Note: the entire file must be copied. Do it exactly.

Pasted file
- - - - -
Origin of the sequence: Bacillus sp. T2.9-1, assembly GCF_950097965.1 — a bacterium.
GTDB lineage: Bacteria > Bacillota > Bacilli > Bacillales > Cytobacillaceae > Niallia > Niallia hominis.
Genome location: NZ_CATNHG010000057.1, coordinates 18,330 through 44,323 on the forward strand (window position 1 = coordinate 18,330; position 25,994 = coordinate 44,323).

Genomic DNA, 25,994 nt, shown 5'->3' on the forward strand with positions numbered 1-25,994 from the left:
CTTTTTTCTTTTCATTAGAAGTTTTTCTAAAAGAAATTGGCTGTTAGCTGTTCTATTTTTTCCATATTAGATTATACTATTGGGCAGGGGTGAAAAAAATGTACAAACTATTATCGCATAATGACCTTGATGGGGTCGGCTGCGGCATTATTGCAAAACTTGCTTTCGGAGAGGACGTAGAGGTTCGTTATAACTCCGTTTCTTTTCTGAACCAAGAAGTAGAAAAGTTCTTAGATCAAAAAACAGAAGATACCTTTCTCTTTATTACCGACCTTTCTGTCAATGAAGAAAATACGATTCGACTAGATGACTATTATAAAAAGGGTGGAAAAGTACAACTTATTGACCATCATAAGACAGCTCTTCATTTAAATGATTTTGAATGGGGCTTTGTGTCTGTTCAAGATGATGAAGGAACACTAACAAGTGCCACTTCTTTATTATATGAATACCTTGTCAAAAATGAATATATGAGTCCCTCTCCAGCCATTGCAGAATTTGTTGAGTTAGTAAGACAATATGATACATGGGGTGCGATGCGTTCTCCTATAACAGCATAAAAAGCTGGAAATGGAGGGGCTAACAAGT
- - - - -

Origin of the sequence: Bacillus sp. T2.9-1, assembly GCF_950097965.1 — a bacterium.
GTDB lineage: Bacteria > Bacillota > Bacilli > Bacillales > Cytobacillaceae > Niallia > Niallia hominis.
Genome location: NZ_CATNHG010000057.1, coordinates 18,330 through 44,323 on the forward strand (window position 1 = coordinate 18,330; position 25,994 = coordinate 44,323).

Genomic DNA, 25,994 nt, shown 5'->3' on the forward strand with positions numbered 1-25,994 from the left:
CTTTTTTCTTTTCATTAGAAGTTTTTCTAAAAGAAATTGGCTGTTAGCTGTTCTATTTTTTCCATATTAGATTATACTATTGGGCAGGGGTGAAAAAAATGTACAAACTATTATCGCATAATGACCTTGATGGGGTCGGCTGCGGCATTATTGCAAAACTTGCTTTCGGAGAGGACGTAGAGGTTCGTTATAACTCCGTTTCTTTTCTGAACCAAGAAGTAGAAAAGTTCTTAGATCAAAAAACAGAAGATACCTTTCTCTTTATTACCGACCTTTCTGTCAATGAAGAAAATACGATTCGACTAGATGACTATTATAAAAAGGGTGGAAAAGTACAACTTATTGACCATCATAAGACAGCTCTTCATTTAAATGATTTTGAATGGGGCTTTGTGTCTGTTCAAGATGATGAAGGAACACTAACAAGTGCCACTTCTTTATTATATGAATACCTTGTCAAAAATGAATATATGAGTCCCTCTCCAGCCATTGCAGAATTTGTTGAGTTAGTAAGACAATATGATACATGGGGTGCGATGCGTTCTCCTATAACAGCATAAAAAGCTGGAAATGGAGGGGCTAACAAGT